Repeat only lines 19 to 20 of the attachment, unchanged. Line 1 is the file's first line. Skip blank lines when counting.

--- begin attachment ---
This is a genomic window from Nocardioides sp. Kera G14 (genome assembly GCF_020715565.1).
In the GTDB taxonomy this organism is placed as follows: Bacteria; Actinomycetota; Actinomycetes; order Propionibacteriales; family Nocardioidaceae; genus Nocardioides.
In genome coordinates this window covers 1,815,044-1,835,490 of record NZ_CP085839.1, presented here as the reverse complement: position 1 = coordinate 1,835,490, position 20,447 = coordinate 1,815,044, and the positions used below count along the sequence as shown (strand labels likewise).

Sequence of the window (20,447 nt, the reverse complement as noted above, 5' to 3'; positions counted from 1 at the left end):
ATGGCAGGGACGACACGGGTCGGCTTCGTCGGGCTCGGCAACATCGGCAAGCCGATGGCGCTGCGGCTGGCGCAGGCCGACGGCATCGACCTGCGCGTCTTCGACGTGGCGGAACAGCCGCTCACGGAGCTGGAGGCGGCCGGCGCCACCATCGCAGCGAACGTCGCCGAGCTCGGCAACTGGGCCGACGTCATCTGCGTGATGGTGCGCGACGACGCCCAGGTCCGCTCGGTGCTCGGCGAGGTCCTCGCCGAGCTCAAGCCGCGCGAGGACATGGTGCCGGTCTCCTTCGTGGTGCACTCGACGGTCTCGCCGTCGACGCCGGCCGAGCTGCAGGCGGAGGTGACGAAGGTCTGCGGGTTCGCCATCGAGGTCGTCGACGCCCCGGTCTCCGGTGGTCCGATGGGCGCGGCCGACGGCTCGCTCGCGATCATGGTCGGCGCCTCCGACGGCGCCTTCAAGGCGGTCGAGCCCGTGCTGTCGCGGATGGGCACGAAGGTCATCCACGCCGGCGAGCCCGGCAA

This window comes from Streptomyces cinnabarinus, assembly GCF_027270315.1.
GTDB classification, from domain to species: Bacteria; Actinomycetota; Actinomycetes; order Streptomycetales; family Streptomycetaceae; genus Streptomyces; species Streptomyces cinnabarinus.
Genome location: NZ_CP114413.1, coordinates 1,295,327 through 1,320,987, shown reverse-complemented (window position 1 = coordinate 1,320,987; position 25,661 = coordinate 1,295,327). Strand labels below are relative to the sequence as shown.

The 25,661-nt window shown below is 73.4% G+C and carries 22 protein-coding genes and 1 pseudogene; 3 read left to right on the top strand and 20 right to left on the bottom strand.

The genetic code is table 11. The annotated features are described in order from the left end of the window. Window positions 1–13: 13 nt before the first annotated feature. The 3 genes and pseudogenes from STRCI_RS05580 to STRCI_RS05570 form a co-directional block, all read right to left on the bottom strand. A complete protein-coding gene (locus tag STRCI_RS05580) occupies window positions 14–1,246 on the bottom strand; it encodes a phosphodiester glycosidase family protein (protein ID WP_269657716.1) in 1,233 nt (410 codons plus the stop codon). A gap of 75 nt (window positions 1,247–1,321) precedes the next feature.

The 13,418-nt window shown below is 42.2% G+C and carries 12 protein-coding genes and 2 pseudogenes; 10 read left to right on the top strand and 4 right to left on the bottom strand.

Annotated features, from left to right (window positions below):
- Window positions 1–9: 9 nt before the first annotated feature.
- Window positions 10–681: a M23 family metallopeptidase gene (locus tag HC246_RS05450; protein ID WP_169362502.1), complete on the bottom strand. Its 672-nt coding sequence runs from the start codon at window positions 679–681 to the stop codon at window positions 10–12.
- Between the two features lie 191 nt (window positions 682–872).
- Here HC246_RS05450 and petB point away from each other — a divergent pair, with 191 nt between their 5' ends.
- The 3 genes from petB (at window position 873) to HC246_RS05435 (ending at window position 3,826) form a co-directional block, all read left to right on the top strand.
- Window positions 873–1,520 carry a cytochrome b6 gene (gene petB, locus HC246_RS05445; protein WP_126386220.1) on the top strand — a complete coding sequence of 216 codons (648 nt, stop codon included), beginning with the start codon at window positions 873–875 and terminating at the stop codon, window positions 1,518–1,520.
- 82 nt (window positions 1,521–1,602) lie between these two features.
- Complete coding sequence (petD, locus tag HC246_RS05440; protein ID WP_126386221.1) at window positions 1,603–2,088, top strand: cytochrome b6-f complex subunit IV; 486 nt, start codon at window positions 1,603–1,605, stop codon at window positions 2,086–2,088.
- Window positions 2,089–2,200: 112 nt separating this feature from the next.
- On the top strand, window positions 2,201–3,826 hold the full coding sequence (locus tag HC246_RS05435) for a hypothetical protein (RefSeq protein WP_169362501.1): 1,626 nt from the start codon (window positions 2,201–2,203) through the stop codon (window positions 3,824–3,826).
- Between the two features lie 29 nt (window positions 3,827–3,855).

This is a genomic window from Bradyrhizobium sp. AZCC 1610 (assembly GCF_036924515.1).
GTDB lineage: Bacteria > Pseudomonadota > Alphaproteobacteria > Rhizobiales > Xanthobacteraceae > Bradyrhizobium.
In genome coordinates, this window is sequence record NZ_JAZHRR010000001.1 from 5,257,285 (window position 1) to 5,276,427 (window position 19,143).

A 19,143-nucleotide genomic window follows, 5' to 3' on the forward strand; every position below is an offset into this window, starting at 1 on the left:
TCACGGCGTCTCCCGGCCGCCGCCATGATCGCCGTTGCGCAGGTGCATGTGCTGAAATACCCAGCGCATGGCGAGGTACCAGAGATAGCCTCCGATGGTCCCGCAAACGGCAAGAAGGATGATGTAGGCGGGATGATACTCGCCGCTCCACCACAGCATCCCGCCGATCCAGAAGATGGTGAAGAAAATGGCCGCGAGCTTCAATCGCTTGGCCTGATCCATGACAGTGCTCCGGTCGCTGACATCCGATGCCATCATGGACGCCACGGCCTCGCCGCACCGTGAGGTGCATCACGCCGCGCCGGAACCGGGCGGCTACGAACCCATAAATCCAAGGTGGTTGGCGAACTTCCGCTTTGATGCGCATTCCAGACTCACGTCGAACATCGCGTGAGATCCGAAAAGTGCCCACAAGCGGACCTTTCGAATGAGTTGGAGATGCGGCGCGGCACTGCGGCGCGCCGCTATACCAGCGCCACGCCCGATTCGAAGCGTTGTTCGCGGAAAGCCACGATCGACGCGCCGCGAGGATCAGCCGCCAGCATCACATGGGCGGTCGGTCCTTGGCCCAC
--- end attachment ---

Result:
- 82 nt (window positions 1,521–1,602) lie between these two features.
- Complete coding sequence (petD, locus tag HC246_RS05440; protein ID WP_126386221.1) at window positions 1,603–2,088, top strand: cytochrome b6-f complex subunit IV; 486 nt, start codon at window positions 1,603–1,605, stop codon at window positions 2,086–2,088.